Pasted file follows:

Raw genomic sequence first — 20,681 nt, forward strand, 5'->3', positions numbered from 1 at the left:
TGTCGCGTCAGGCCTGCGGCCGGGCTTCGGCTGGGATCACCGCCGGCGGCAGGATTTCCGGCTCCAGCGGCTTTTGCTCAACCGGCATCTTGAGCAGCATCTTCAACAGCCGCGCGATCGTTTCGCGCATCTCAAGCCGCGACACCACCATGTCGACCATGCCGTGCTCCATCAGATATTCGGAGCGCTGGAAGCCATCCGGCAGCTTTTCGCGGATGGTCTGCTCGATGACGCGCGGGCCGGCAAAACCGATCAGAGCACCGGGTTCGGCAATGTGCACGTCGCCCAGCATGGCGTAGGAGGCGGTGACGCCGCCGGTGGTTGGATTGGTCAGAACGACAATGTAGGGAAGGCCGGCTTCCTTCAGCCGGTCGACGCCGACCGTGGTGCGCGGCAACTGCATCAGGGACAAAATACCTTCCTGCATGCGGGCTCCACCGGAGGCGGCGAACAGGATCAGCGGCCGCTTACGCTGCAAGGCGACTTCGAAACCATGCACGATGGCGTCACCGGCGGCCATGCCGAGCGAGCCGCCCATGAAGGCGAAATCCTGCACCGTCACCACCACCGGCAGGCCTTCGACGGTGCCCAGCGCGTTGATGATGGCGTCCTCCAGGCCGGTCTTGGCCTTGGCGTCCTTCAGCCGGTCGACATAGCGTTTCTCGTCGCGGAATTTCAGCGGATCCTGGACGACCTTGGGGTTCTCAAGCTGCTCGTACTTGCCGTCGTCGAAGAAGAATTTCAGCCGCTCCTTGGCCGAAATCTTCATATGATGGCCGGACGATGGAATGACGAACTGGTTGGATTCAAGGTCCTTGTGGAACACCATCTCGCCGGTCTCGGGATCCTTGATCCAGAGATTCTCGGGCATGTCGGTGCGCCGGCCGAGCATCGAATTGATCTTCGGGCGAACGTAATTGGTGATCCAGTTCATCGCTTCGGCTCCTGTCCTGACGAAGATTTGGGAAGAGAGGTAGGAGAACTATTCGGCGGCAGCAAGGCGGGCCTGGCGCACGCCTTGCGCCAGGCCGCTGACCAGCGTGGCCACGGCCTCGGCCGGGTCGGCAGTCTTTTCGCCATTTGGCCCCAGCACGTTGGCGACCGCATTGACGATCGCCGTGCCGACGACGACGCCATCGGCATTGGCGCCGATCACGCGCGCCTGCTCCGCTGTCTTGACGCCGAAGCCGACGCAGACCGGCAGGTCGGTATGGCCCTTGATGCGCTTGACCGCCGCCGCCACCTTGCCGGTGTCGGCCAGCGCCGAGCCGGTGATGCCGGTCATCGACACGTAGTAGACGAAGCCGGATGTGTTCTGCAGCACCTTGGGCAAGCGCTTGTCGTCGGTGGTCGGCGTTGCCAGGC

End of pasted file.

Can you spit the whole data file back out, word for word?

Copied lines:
Raw genomic sequence first — 20,681 nt, forward strand, 5'->3', positions numbered from 1 at the left:
TGTCGCGTCAGGCCTGCGGCCGGGCTTCGGCTGGGATCACCGCCGGCGGCAGGATTTCCGGCTCCAGCGGCTTTTGCTCAACCGGCATCTTGAGCAGCATCTTCAACAGCCGCGCGATCGTTTCGCGCATCTCAAGCCGCGACACCACCATGTCGACCATGCCGTGCTCCATCAGATATTCGGAGCGCTGGAAGCCATCCGGCAGCTTTTCGCGGATGGTCTGCTCGATGACGCGCGGGCCGGCAAAACCGATCAGAGCACCGGGTTCGGCAATGTGCACGTCGCCCAGCATGGCGTAGGAGGCGGTGACGCCGCCGGTGGTTGGATTGGTCAGAACGACAATGTAGGGAAGGCCGGCTTCCTTCAGCCGGTCGACGCCGACCGTGGTGCGCGGCAACTGCATCAGGGACAAAATACCTTCCTGCATGCGGGCTCCACCGGAGGCGGCGAACAGGATCAGCGGCCGCTTACGCTGCAAGGCGACTTCGAAACCATGCACGATGGCGTCACCGGCGGCCATGCCGAGCGAGCCGCCCATGAAGGCGAAATCCTGCACCGTCACCACCACCGGCAGGCCTTCGACGGTGCCCAGCGCGTTGATGATGGCGTCCTCCAGGCCGGTCTTGGCCTTGGCGTCCTTCAGCCGGTCGACATAGCGTTTCTCGTCGCGGAATTTCAGCGGATCCTGGACGACCTTGGGGTTCTCAAGCTGCTCGTACTTGCCGTCGTCGAAGAAGAATTTCAGCCGCTCCTTGGCCGAAATCTTCATATGATGGCCGGACGATGGAATGACGAACTGGTTGGATTCAAGGTCCTTGTGGAACACCATCTCGCCGGTCTCGGGATCCTTGATCCAGAGATTCTCGGGCATGTCGGTGCGCCGGCCGAGCATCGAATTGATCTTCGGGCGAACGTAATTGGTGATCCAGTTCATCGCTTCGGCTCCTGTCCTGACGAAGATTTGGGAAGAGAGGTAGGAGAACTATTCGGCGGCAGCAAGGCGGGCCTGGCGCACGCCTTGCGCCAGGCCGCTGACCAGCGTGGCCACGGCCTCGGCCGGGTCGGCAGTCTTTTCGCCATTTGGCCCCAGCACGTTGGCGACCGCATTGACGATCGCCGTGCCGACGACGACGCCATCGGCATTGGCGCCGATCACGCGCGCCTGCTCCGCTGTCTTGACGCCGAAGCCGACGCAGACCGGCAGGTCGGTATGGCCCTTGATGCGCTTGACCGCCGCCGCCACCTTGCCGGTGTCGGCCAGCGCCGAGCCGGTGATGCCGGTCATCGACACGTAGTAGACGAAGCCGGATGTGTTCTGCAGCACCTTGGGCAAGCGCTTGTCGTCGGTGGTCGGCGTTGCCAGGC